Game of Thrones star Emilia Clarke improvised a monologue in Valyrian during season 5, coming up with and learning the lines in a short time.
Emilia Clarke improvised a long monologue in the fictional language of Valyrian in Games of Thrones season 5. Serving as the adaptation of George R.R. Martin's acclaimed novel series A Song of Ice and Fire, Game of Thrones is the fantasy epic drama series created by David Benioff and D.B. Weiss. The show debuted on HBO in 2011 and ran for eight seasons before finally ending in 2019. Throughout its run, Game of Thrones drew record-breaking viewership for its home network. The series arcs concerning the Iron Throne and the Seven Kingdoms of Westeros grabbed the attention of critics and fans alike, leading the show to become one of the top Emmy Award winners in history. Game of Thrones also launched several of its stars to immense popularity, including Clarke, who starred in the show as the Mother of Dragons, Daenerys Targaryen.
While Clarke always managed to shine on the screen in Game of Thrones, she may have delivered her career-best performances as Daenerys during season 5 of the show. In season 5 episode 5, "Kill the Boy," Daenerys and Daario Naharis watch over the deceased Ser Barristan Selmy in Meereen. Suspecting a ploy against Daenerys, Daario advises the Queen to round up all the noblemen and investigate them over their involvement in Barristan's killing. Daenerys accepts Daario's suggestion and orders for all the leaders in Meereen to be brought to the catacombs where Rhaegal and Viserion are chained up. Daenerys' Unsullied subsequently push one of the leaders towards the dragons, who scorch the man and eat him. Before the man is killed, Daenerys delivers a chilling speech in her ancestral language, Valyrian.
During a conversation with EW's James Hibberd for his book Fire Cannot Kill a Dragon, director Jeremy Podeswa revealed the Valyrian monologue Clarke delivered in "Kill the Boy" was actually improvised. Originally the speech was in English. However, the showrunners felt the monologue would be more impactful if it were uttered in Valyrian. According to Podeswa, "[Showrunners David Benioff and Dan Weiss] came down – they were watching the scene being shot – and they said, ‘Wouldn’t it be great if the scene was in Valyrian?" Normally in Game of Thrones, Valyrian and Dothraki dialogue is written beforehand by the show's linguist David Peterson, and the actors are given sufficient time to get comfortable with the lines. However, since Podeswa found Benioff and Weiss' suggestion interesting, he simply went down to Clarke and asked her if she "could figure out a way to do this [the monologue] in Valyrian?’" Clarke quickly agreed, and in only 10 minutes, she had her lines ready.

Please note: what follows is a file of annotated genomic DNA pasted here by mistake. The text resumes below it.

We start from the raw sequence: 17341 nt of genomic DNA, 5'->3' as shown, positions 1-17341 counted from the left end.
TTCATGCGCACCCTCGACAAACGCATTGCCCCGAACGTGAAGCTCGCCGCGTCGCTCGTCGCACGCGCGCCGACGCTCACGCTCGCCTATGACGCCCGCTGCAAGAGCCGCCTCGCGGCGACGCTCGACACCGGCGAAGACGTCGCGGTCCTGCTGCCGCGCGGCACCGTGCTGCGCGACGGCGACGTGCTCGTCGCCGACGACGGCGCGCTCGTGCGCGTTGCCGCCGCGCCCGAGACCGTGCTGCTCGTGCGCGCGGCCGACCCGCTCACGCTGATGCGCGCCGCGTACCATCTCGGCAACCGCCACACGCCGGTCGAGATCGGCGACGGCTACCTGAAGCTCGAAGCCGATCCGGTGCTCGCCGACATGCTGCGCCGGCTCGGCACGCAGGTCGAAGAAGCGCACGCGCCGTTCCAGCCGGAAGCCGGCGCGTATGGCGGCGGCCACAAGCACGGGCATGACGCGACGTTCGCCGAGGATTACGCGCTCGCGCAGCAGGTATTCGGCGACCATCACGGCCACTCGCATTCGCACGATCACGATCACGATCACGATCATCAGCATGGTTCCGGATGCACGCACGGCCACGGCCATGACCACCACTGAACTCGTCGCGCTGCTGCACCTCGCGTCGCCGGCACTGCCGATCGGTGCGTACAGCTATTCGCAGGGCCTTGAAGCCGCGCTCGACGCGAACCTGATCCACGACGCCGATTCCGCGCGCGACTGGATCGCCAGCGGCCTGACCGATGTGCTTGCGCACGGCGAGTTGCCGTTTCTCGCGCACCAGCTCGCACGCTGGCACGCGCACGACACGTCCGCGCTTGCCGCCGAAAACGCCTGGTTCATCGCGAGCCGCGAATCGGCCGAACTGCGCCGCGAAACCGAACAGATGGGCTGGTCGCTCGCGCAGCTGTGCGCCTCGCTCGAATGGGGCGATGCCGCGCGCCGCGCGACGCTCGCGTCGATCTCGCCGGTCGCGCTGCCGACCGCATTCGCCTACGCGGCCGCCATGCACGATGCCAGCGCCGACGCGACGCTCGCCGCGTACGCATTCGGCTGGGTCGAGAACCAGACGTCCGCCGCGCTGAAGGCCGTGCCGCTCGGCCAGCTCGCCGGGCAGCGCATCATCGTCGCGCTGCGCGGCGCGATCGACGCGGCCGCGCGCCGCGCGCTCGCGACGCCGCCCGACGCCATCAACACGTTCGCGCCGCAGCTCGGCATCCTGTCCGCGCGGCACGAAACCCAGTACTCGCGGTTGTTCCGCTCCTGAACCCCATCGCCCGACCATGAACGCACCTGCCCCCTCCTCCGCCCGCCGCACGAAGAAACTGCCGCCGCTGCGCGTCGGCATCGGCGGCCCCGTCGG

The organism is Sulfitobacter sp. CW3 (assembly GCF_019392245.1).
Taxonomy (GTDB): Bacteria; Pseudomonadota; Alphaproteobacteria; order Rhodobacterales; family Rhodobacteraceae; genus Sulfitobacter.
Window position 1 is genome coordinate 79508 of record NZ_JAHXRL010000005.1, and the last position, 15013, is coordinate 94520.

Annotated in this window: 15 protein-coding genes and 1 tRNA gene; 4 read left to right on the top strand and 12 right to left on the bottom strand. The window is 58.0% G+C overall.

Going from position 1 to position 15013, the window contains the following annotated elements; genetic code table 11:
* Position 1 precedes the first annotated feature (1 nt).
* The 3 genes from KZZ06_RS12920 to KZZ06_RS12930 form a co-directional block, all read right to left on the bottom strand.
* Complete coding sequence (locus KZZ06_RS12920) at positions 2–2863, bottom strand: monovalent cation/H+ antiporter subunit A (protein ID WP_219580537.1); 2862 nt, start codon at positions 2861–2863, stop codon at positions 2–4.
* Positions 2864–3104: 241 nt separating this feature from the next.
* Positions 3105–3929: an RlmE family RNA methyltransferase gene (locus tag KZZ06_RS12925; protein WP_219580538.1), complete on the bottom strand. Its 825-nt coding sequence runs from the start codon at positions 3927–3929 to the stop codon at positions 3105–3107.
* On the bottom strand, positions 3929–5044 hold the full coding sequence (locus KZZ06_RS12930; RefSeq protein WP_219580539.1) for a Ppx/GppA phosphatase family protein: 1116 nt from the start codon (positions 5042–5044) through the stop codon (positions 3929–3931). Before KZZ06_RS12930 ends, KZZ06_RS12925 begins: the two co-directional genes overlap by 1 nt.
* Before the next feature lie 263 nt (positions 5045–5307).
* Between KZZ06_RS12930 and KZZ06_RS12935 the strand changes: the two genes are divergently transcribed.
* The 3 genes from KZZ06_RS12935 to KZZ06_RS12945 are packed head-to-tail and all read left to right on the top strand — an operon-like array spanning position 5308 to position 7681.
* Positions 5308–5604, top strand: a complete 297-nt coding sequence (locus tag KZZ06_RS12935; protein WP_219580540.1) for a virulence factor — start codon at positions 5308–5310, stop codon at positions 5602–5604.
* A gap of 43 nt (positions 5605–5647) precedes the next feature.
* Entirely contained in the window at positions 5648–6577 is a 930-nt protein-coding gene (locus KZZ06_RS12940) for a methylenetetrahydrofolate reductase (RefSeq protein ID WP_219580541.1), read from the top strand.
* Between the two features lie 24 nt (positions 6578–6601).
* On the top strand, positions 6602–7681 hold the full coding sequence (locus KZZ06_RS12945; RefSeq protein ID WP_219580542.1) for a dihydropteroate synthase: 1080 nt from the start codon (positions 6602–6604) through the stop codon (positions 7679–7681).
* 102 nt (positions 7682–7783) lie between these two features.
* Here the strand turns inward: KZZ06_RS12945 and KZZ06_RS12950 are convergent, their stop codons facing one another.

This wasn't, however, a first for Game of Thornes in terms of improvisation. The show's stars have improvised some moments and lines according to the situation. Ser Jorah actor Iain Glen, for instance, made up an approximation of a Dothraki line for a scene where he encouraged Daenerys' followers at the grand residence to travel again. In fact, the romantic tension between Kristofer Hivju's Tormund Giantsbane and Gwendoline Christie's Brienne of Tarth was also improvised. None of these instances, however, top Clarke's seamless, impromptu, lengthy Valyrian monologue.
Daenerys' terrifying dramatic monologue in "Kill the Boy" was a defining moment for the dark side of her character. It reflected that Daenerys is still a Targaryen, who embraces her family's ancestral tyranny and language whenever the moment calls for it. Given how iconic the speech was, it's hard to imagine it was improvised. At the same time, this manifests Clarke's prowess as an actor and the effort she put into Game of Thrones. Not only did Clarke familiarize herself with a made up language, she showed off her skills when it mattered most. Needless to say, Clarke is deserving of all the awards and nominations she landed as Daenerys Targaryen.